We were staying the Gibson Hotel near the Dublin Docklands. It is a pretty nice hotel, mainly set up for people going to a show at the O2 across the road, but the bar was nice and the meal even nicer. So that’s where we spent our first night. We only had the best part of a day in Dublin so we jumped on a tram and got off near O’Connell Street where this a statue of Jim Larkin just in front of the Dublin Spire. We decided to jump on a Hop-On Hop-Off tour as it was freezing and I didn’t wear my coat… which, for some reason, meant Mum wanted to walk in front of me “Breaking Wind” (her words*). That revelation aside, we jumped on past Trinity College and decided to get off at St Patrick’s Cathedral. When travelling, I am quite interested in many things, but as Uncle War would agree, you can sometimes feel a bit, well, ‘over it’ when it comes to going in and out of churches/castles/museums. Now, St Patrick’s Cathedral is a beautiful building, and as my Patron Saint, I found it all very interesting while I eavesdropped in on a private tour, but when I turned around midway through a massive yawn, it unfortunately did not go unnoticed. A lovely lady walked on up and said:
Lady: Oh my! That’d be the biggest yawn I’ve seen in all me days.
Wade: Yeah Sorry, just a bit weary
Lady: And what’d ya be weary from.
Wade: Well it was St Patrick’s Day the other Day… So I blame St Patrick.
Lady: (Turns to Mum) It’s always good when you have someone to blame! Well I hope you’d had a good time.
Wade: I certainly did!
Lady: Good! Great! God Bless ya then!
Refreshed and revitalised, we walked on out to the Cathedral Gardens to take some photos as Uncle War and Dad enquired with the groundsmen as to what type of grass it was. As we wandered up to the Guinness Storehouse we detoured into some back streets to find St Nicholas’ Cathedral where we read a Captain Peter Lorcan (old spelling) had been buried. The church we found was much newer then the name we were looking for, so we continued on to Guinness. Anyone who has done a Brewery Tour knows that they are pretty much all the same and the ticket you buy is mainly for your “free beer.” The Guinness tour is basically the same, but the Guinness at the top of the Storehouse the tastiest and also has the best view of Dublin. We were back on the bus past Kilmainham Gaol and into Phoenix Park where I was informed of another useless fact that I will now hold with me forever… The lion that roars at the beginning of all the MGM Films came from Dublin Zoo in Phoenix Park! There you have it.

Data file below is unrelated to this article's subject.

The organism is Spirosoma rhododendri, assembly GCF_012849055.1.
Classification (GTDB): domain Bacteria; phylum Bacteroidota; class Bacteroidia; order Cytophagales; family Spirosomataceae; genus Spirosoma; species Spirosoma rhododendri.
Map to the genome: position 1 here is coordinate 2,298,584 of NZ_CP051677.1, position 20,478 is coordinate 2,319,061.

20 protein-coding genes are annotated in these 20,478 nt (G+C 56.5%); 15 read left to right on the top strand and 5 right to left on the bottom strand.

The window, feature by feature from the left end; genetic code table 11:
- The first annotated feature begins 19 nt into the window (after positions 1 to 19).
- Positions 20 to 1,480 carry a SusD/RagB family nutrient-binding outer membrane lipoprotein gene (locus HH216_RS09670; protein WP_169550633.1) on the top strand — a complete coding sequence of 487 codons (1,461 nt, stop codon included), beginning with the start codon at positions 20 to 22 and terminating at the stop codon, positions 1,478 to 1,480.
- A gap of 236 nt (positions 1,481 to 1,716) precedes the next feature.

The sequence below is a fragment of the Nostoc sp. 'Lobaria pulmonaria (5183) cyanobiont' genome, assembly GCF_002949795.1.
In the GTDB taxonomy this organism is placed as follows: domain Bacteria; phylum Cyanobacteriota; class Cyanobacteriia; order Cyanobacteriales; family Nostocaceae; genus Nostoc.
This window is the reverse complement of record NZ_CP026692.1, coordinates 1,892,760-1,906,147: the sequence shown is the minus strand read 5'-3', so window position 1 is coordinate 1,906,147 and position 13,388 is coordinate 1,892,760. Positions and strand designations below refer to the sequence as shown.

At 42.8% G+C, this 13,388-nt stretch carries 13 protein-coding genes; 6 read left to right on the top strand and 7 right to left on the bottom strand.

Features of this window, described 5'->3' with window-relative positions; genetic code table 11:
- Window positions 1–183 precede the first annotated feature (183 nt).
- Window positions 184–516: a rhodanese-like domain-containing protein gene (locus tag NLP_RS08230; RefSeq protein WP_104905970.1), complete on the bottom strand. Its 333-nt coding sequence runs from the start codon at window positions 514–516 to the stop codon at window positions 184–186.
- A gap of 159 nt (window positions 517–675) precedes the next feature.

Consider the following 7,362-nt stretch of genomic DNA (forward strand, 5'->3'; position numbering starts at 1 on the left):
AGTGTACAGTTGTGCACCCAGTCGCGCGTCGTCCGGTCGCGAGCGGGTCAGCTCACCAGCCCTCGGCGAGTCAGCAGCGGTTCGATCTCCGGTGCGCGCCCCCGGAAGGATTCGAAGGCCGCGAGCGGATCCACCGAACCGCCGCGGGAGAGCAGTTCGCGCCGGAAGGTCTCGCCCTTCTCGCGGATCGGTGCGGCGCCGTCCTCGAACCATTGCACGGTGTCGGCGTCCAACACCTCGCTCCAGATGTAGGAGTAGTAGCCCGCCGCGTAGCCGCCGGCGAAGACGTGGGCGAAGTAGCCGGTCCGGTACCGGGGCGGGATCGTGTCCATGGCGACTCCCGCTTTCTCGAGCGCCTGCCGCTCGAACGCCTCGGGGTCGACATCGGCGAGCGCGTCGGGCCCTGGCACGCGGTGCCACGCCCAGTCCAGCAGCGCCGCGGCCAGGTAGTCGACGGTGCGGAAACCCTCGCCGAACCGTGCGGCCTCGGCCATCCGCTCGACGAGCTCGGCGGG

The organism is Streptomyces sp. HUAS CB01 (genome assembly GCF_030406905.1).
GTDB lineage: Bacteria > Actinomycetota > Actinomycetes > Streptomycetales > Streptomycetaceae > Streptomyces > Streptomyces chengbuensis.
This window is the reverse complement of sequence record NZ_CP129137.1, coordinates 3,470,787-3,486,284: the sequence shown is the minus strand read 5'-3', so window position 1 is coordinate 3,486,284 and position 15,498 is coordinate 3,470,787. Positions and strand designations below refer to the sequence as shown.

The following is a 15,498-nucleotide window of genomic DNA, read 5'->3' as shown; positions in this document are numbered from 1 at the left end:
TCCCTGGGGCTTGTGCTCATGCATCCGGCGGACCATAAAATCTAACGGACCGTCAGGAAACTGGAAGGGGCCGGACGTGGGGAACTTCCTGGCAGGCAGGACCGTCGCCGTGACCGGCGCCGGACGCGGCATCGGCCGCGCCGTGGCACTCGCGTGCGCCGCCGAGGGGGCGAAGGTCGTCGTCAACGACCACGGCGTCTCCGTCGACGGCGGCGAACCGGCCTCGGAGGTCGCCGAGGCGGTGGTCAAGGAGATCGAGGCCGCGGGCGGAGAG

It was now lunch time so we jumped off the bus and walked across Ha’penny Bridge and into Temple Bar to search for some food. We made it about two steps into an alleyway when we saw a door to Merhant’s Arch Pub and everyone walked in, except for dad who, for the first time in his life, tripped into a pub. This, of course, led to his younger older brother giving him a bit of stick about old age/vision/lack of hair and so on and so forth. Not wanting to let his big brother get the better of him, dad had to bring up the story of the Kurramine Mime.
As the story goes, (I was not there) my Uncle was left to his own devices when picking breakfast one morning at King’s Cross Station. Some of you may not know, but as a child growing up, listening to the tales of my father’s and uncle’s conquests, one would assume, knowing the ‘hunter and gatherer’ in them both, that this would not be a difficult task. However, clearly rattled by an earlier incident trying to enter the bathroom in the same station, Uncle War faltered. Standing in Pret-A-Manger (a well-known sandwich shop in this part of the world) and fronted with so many Breakfast Sandwich options, you would assume he was just standing in front of the fridge making up his mind. If only that was the case. As it happened, he was wondering how to get in. He ran his finger along the bottom looking for the door seal. He ran his finger along the top looking for a door seal. But it was only when he saw ‘a local’ put her hand right through the glass it clicked; there was no door. Slowly, but surely, Uncle War lifted his arm and carefully pushed his open palm through the ‘glass’, and with a look of amazement, he grabbed his sandwich, completely unscathed.
“You can take the boy out of Kurramine, but you cannot take the Kurramine out of the boy… Or the Tyalgum!”
*Please note: I was specifically told to remove this sentence. I just wanted to show I acknowledged this.